Appreciation - The Game Changer
by: Ellene Meece
Mother Teresa is credited in saying, "There is more hunger in the world for love and appreciation than for bread." Being appreciated is a basic need and having that need met is a game changer.
Whether it is in our daily home life, or in our workplace, or interacting with our church family, appreciation changes everything for the better.
Other notable people have reiterated this truth. Here are a few:
"Appreciation can make a day, even change a life. Your willingness to put it into words is all that is necessary." Margaret Cousins
"Don't forget a person's greatest emotional need is to feel appreciated." H. Jackson Brown
"Trade your expectation for appreciation and the world changes instantly." Tony Robbins
Perhaps at the core of appreciation towards others is the simple practice of thinking of others before ourselves, of giving value to another as a person.
Scripture reminds us, "Be devoted to one another in love. Honor one another above yourselves" (Romans 12:10).
Margy Bresslour wrote an article, Employees Who Feel Valued Add Value. Below are excerpts from this timely research and tips on making others feel appreciated:
We all want to feel valued and believe that we are of value to others. All of us can contribute to creating a culture where all participants who work for and with us know that who they are and what they do matters and makes a difference. Appreciation in the workplace can help employees understand how much they are valued by their peers, their manager, and the organization as a whole.
Individuals who feel valued contribute more, do better work, are more engaged, are loyal and passionate about their work and have positive interactions with the people they work with. As a result, companies that embrace the notion of actively valuing their people receive a huge pay-off. A study from the Jackson Organization, a survey research consultancy, found that "companies that effectively appreciate employee value enjoy a return on equity and assets more than triple that experienced by firms that don't." (Cited in Dr. Noelle Nelson's book, Make More Money by Making Your Employees Happy.)
How do we create a culture where employees feel valued?
1. Appreciate them: Notice your employees doing things that add value to the organization. It could be their up-beat, positive attitude or their hard work. It could be the effort and thought they put into a project. It could be their creative thinking or ideas. Let them know you appreciate who they are and what they do. Sincerity is key.
2. Be interested - Show that you care: Employees bring more than their physical presence to work; they bring their life history, their personal life, and their stories and experiences. Ask them about themselves. Connecting with them will help you gain an understanding of their past, their present, and their goals for the future. It will help them know that you care about the whole person they are.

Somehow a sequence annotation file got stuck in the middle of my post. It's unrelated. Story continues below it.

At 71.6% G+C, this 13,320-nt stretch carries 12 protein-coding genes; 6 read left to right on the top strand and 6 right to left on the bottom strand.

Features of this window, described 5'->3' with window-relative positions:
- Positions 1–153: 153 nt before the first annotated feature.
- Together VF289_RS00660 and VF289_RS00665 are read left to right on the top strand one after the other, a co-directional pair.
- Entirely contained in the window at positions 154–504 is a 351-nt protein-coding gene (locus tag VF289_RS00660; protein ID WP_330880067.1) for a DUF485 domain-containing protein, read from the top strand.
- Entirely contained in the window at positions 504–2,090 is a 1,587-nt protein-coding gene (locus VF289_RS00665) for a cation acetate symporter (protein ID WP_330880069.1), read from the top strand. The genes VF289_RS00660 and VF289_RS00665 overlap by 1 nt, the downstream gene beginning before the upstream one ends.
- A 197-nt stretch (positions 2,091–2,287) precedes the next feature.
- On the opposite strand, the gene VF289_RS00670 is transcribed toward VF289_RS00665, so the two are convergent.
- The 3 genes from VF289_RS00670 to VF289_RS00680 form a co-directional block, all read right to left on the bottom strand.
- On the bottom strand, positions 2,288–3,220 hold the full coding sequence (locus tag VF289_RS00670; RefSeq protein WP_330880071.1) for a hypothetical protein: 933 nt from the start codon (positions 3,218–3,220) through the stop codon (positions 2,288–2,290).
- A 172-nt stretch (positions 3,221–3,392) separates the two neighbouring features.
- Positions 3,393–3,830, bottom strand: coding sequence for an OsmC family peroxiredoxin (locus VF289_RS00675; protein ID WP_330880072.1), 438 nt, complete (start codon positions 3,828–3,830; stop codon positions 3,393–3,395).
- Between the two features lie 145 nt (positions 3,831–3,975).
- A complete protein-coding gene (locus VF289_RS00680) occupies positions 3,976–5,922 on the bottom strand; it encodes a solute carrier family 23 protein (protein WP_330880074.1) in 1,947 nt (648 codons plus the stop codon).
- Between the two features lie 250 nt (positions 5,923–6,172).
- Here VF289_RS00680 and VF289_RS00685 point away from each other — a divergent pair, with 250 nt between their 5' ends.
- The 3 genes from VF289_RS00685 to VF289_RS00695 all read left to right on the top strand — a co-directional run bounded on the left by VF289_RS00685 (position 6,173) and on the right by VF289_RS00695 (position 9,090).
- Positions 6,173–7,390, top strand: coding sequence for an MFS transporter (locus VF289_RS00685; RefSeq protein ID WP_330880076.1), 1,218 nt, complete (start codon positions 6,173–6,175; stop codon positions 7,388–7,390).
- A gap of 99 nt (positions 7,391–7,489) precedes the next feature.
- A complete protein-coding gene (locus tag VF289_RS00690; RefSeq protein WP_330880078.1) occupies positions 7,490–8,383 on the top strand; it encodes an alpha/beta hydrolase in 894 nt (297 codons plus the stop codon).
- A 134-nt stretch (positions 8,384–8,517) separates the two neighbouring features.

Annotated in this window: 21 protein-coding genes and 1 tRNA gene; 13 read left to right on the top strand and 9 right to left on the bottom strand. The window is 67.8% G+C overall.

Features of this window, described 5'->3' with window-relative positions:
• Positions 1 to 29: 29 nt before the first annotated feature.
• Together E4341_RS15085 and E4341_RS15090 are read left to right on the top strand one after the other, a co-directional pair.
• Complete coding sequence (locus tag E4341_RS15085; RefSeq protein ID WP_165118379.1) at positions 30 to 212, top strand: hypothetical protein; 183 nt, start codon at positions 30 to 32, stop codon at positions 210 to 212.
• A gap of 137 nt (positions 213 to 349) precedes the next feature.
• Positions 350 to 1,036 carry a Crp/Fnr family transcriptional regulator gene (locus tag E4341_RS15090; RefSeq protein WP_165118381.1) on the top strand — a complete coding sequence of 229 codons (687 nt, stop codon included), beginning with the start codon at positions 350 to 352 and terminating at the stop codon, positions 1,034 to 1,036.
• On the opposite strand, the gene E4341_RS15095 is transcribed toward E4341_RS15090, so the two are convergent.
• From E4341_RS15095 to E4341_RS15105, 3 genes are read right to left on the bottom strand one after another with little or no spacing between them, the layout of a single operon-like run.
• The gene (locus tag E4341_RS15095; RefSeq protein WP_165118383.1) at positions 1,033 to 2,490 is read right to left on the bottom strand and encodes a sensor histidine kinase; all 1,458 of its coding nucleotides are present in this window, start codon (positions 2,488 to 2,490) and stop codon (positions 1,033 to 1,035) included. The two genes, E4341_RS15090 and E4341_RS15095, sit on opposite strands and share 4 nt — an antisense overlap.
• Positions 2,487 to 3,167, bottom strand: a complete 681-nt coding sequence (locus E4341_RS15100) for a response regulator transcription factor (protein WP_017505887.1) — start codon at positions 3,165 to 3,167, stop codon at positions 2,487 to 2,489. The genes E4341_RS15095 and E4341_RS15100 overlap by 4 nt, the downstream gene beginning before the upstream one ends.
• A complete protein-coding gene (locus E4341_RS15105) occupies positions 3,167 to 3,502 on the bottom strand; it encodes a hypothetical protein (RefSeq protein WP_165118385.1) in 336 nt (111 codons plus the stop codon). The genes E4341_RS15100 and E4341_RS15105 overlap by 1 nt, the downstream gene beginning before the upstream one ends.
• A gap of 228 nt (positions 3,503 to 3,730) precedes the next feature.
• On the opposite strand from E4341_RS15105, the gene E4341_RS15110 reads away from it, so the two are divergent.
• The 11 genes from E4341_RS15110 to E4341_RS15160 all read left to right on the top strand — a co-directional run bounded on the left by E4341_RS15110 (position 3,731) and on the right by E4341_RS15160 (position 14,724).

3. Openly Communicate: According to a recent survey of 1,000 full-time employees across the US conducted by 15Five, 81% of those surveyed would rather work for a company that values open communication than one that offers great perks. We feel valued when we're engaged in conversations that impact the organization.
4. Help them grow: Learn your employees strengths and aspirations. When you help your employees grow - through offering connections, support, teaching skills, mentoring, new opportunities - you empower them. Make sure you are utilizing each employee's strengths. It will bring out the best in them and in turn be of benefit to the organization. People who help us along the way are long remembered and treasured. We work hard for these people. We are loyal to them.
When we are valued, we gain confidence, feel good, and eagerly contribute. Our reaction to our work environment impacts our attitude and how we feel about ourselves. The good feeling we get from knowing that we are valued gets passed on to other people in our lives. Create a culture where employees feel valued. The pay-off for you, the organization, and for your employees is huge.
Whether in the marketplace with employees and co-workers or in the home with our family relationships or in the church family in our efforts to share the good news, appreciation is key - a game changer in every way.
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